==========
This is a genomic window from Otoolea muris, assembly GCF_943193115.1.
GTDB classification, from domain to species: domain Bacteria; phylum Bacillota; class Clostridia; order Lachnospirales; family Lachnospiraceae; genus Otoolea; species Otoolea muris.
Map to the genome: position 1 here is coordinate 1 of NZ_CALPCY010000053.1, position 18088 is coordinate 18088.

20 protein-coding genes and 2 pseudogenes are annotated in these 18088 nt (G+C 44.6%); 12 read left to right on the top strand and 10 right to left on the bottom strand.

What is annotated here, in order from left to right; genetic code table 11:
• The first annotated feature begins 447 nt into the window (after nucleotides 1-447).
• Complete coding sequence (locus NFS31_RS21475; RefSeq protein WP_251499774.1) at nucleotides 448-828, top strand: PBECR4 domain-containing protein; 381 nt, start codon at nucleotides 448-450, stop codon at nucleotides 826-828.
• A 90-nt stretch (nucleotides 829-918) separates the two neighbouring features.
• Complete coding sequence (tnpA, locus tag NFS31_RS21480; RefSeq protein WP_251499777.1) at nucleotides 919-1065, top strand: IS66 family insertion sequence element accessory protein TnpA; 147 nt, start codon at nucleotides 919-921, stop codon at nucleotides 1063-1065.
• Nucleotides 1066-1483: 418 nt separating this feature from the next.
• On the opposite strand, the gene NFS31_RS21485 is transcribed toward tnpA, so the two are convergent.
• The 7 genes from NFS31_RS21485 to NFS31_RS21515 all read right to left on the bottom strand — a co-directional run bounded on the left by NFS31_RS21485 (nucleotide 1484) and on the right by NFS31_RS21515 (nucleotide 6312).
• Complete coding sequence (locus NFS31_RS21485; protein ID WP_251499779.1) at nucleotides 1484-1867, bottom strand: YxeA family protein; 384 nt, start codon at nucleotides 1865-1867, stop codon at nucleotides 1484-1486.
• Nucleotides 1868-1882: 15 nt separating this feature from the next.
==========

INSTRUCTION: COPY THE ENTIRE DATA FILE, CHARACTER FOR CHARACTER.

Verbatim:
This is a genomic window from Otoolea muris, assembly GCF_943193115.1.
GTDB classification, from domain to species: domain Bacteria; phylum Bacillota; class Clostridia; order Lachnospirales; family Lachnospiraceae; genus Otoolea; species Otoolea muris.
Map to the genome: position 1 here is coordinate 1 of NZ_CALPCY010000053.1, position 18088 is coordinate 18088.

20 protein-coding genes and 2 pseudogenes are annotated in these 18088 nt (G+C 44.6%); 12 read left to right on the top strand and 10 right to left on the bottom strand.

What is annotated here, in order from left to right; genetic code table 11:
• The first annotated feature begins 447 nt into the window (after nucleotides 1-447).
• Complete coding sequence (locus NFS31_RS21475; RefSeq protein WP_251499774.1) at nucleotides 448-828, top strand: PBECR4 domain-containing protein; 381 nt, start codon at nucleotides 448-450, stop codon at nucleotides 826-828.
• A 90-nt stretch (nucleotides 829-918) separates the two neighbouring features.
• Complete coding sequence (tnpA, locus tag NFS31_RS21480; RefSeq protein WP_251499777.1) at nucleotides 919-1065, top strand: IS66 family insertion sequence element accessory protein TnpA; 147 nt, start codon at nucleotides 919-921, stop codon at nucleotides 1063-1065.
• Nucleotides 1066-1483: 418 nt separating this feature from the next.
• On the opposite strand, the gene NFS31_RS21485 is transcribed toward tnpA, so the two are convergent.
• The 7 genes from NFS31_RS21485 to NFS31_RS21515 all read right to left on the bottom strand — a co-directional run bounded on the left by NFS31_RS21485 (nucleotide 1484) and on the right by NFS31_RS21515 (nucleotide 6312).
• Complete coding sequence (locus NFS31_RS21485; protein ID WP_251499779.1) at nucleotides 1484-1867, bottom strand: YxeA family protein; 384 nt, start codon at nucleotides 1865-1867, stop codon at nucleotides 1484-1486.
• Nucleotides 1868-1882: 15 nt separating this feature from the next.